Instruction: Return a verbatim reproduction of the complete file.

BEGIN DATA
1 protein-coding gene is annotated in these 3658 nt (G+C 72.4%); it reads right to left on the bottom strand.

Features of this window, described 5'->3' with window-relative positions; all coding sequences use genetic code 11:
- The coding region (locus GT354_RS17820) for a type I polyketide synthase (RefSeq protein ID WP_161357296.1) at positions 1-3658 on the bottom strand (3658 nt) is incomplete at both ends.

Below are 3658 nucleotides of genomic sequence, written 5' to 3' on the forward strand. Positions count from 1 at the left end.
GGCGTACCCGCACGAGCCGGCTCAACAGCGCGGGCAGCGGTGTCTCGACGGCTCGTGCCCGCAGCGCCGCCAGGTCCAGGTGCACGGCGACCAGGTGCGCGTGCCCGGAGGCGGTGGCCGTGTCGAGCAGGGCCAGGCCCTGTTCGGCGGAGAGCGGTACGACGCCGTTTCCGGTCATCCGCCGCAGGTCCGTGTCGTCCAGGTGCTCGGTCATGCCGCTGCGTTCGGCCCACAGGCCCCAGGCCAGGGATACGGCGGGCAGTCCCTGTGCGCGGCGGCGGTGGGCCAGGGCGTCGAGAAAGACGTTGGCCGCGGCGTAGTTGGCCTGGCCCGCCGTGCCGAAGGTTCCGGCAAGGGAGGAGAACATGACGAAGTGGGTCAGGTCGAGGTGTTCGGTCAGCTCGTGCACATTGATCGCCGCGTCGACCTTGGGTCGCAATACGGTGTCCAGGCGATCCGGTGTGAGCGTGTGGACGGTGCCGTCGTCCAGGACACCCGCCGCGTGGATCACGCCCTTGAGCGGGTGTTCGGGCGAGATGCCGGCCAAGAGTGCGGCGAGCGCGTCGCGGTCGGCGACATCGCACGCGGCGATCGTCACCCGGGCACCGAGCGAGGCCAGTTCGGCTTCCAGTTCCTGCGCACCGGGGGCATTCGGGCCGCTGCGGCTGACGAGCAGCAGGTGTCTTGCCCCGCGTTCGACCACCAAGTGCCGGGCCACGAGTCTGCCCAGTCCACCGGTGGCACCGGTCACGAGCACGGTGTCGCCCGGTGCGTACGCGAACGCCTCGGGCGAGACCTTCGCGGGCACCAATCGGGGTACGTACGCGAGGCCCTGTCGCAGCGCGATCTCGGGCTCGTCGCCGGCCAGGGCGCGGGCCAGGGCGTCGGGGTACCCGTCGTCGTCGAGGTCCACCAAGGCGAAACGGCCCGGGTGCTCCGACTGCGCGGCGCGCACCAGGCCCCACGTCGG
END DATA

1 protein-coding gene is annotated in these 3658 nt (G+C 72.4%); it reads right to left on the bottom strand.

Features of this window, described 5'->3' with window-relative positions; all coding sequences use genetic code 11:
- The coding region (locus GT354_RS17820) for a type I polyketide synthase (RefSeq protein ID WP_161357296.1) at positions 1-3658 on the bottom strand (3658 nt) is incomplete at both ends.

Below are 3658 nucleotides of genomic sequence, written 5' to 3' on the forward strand. Positions count from 1 at the left end.
GGCGTACCCGCACGAGCCGGCTCAACAGCGCGGGCAGCGGTGTCTCGACGGCTCGTGCCCGCAGCGCCGCCAGGTCCAGGTGCACGGCGACCAGGTGCGCGTGCCCGGAGGCGGTGGCCGTGTCGAGCAGGGCCAGGCCCTGTTCGGCGGAGAGCGGTACGACGCCGTTTCCGGTCATCCGCCGCAGGTCCGTGTCGTCCAGGTGCTCGGTCATGCCGCTGCGTTCGGCCCACAGGCCCCAGGCCAGGGATACGGCGGGCAGTCCCTGTGCGCGGCGGCGGTGGGCCAGGGCGTCGAGAAAGACGTTGGCCGCGGCGTAGTTGGCCTGGCCCGCCGTGCCGAAGGTTCCGGCAAGGGAGGAGAACATGACGAAGTGGGTCAGGTCGAGGTGTTCGGTCAGCTCGTGCACATTGATCGCCGCGTCGACCTTGGGTCGCAATACGGTGTCCAGGCGATCCGGTGTGAGCGTGTGGACGGTGCCGTCGTCCAGGACACCCGCCGCGTGGATCACGCCCTTGAGCGGGTGTTCGGGCGAGATGCCGGCCAAGAGTGCGGCGAGCGCGTCGCGGTCGGCGACATCGCACGCGGCGATCGTCACCCGGGCACCGAGCGAGGCCAGTTCGGCTTCCAGTTCCTGCGCACCGGGGGCATTCGGGCCGCTGCGGCTGACGAGCAGCAGGTGTCTTGCCCCGCGTTCGACCACCAAGTGCCGGGCCACGAGTCTGCCCAGTCCACCGGTGGCACCGGTCACGAGCACGGTGTCGCCCGGTGCGTACGCGAACGCCTCGGGCGAGACCTTCGCGGGCACCAATCGGGGTACGTACGCGAGGCCCTGTCGCAGCGCGATCTCGGGCTCGTCGCCGGCCAGGGCGCGGGCCAGGGCGTCGGGGTACCCGTCGTCGTCGAGGTCCACCAAGGCGAAACGGCCCGGGTGCTCCGACTGCGCGGCGCGCACCAGGCCCCACGTCGG